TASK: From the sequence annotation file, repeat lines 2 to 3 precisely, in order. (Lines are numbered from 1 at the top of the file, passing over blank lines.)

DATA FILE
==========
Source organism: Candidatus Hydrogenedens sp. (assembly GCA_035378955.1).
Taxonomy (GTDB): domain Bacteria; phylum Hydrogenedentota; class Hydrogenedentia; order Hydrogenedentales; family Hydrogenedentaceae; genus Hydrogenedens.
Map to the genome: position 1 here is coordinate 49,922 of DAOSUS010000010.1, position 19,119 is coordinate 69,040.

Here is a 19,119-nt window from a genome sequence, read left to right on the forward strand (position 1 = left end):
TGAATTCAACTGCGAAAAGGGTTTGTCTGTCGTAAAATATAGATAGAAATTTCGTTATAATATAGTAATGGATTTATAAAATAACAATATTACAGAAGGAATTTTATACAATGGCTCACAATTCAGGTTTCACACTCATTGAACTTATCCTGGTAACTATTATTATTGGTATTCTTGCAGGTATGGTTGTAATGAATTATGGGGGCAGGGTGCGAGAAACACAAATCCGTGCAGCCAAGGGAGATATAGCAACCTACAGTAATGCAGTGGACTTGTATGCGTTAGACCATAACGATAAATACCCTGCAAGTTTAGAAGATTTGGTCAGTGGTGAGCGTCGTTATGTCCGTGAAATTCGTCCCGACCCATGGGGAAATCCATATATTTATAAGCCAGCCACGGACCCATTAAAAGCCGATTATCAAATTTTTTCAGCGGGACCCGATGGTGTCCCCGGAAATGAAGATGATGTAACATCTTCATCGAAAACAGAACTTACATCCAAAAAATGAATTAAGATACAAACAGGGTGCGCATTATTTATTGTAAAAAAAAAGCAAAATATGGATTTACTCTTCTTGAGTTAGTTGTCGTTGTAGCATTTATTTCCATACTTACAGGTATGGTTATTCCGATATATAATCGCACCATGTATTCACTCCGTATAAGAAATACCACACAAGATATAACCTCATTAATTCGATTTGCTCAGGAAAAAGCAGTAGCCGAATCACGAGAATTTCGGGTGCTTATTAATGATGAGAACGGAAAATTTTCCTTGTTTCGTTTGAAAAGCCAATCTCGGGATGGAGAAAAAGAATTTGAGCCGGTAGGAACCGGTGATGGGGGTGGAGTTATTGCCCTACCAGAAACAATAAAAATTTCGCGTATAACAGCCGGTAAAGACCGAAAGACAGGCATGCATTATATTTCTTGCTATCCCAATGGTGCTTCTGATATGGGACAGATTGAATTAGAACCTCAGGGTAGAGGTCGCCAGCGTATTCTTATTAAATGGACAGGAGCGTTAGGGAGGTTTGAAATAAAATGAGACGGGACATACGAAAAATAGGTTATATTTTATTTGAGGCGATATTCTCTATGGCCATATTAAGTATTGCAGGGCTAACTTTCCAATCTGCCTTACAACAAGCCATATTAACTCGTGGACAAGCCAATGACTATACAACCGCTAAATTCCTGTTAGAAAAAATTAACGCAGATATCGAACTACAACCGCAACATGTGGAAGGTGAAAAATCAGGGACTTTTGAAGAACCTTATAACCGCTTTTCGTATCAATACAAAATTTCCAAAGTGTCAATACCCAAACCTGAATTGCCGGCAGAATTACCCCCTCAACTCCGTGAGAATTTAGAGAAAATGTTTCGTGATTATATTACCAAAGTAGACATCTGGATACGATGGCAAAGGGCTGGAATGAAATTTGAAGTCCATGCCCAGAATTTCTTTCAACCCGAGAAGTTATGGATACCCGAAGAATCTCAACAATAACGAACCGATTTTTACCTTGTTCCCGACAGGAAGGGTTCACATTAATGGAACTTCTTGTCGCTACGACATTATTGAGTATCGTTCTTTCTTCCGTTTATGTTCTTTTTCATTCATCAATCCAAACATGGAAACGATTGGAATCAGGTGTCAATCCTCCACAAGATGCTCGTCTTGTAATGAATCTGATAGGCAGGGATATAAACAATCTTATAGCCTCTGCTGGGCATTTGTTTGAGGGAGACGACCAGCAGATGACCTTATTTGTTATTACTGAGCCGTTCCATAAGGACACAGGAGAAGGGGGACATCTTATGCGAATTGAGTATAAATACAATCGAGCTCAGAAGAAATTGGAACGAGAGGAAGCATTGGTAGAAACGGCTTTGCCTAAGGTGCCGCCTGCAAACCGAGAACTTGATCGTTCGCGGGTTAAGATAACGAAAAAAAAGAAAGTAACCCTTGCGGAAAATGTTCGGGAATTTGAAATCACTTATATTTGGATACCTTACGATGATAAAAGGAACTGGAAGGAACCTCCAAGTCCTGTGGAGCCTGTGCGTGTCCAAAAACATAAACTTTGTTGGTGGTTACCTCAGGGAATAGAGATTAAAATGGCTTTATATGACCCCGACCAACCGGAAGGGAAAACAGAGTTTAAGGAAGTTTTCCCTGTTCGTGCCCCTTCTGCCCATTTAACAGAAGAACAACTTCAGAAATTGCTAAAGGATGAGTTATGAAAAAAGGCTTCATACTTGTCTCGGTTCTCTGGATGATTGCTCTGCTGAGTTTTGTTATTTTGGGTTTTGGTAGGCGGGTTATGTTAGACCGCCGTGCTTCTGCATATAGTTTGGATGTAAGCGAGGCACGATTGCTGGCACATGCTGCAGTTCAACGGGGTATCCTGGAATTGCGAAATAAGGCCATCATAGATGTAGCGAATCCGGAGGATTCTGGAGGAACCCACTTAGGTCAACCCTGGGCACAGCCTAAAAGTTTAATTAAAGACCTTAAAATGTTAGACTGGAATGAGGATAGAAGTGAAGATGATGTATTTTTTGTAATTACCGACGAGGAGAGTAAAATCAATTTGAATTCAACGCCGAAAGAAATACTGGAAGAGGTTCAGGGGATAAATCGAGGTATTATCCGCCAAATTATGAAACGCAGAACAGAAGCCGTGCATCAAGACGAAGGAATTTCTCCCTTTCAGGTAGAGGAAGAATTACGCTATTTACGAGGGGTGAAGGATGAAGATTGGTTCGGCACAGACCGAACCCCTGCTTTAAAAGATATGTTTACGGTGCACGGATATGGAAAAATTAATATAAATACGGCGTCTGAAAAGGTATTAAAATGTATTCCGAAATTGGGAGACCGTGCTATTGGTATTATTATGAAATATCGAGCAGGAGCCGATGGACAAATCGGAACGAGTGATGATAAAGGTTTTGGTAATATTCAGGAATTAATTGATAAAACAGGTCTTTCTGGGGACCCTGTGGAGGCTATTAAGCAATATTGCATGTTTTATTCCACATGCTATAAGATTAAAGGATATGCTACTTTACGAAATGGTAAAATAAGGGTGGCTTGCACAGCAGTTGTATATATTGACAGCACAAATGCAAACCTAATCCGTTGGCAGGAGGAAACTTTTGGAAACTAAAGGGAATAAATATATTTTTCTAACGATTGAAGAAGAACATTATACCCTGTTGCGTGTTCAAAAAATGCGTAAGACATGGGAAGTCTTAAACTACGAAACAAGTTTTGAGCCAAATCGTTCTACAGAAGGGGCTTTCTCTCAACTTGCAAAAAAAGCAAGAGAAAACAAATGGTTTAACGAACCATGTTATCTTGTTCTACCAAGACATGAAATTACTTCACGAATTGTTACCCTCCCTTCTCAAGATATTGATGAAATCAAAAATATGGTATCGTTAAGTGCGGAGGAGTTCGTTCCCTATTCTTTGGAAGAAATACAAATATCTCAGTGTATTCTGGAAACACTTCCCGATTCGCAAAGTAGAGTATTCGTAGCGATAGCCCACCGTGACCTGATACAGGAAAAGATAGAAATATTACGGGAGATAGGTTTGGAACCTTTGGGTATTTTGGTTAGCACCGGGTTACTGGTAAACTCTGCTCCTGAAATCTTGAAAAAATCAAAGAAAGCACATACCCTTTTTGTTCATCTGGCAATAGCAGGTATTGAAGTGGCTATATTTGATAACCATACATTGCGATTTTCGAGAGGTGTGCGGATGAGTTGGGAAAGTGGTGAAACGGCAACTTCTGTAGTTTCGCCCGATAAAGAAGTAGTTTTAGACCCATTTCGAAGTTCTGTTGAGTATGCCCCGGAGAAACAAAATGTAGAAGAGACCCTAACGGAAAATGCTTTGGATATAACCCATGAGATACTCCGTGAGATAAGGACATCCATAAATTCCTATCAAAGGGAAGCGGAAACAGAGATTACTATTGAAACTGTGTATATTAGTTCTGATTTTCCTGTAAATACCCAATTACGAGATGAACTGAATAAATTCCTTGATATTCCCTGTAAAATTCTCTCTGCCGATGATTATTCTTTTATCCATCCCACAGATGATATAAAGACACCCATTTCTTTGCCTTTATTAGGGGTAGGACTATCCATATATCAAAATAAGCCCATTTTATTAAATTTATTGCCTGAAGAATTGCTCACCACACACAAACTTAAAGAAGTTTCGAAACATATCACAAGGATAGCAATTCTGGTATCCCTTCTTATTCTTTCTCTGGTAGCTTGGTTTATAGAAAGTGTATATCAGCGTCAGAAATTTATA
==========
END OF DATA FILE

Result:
Taxonomy (GTDB): domain Bacteria; phylum Hydrogenedentota; class Hydrogenedentia; order Hydrogenedentales; family Hydrogenedentaceae; genus Hydrogenedens.
Map to the genome: position 1 here is coordinate 49,922 of DAOSUS010000010.1, position 19,119 is coordinate 69,040.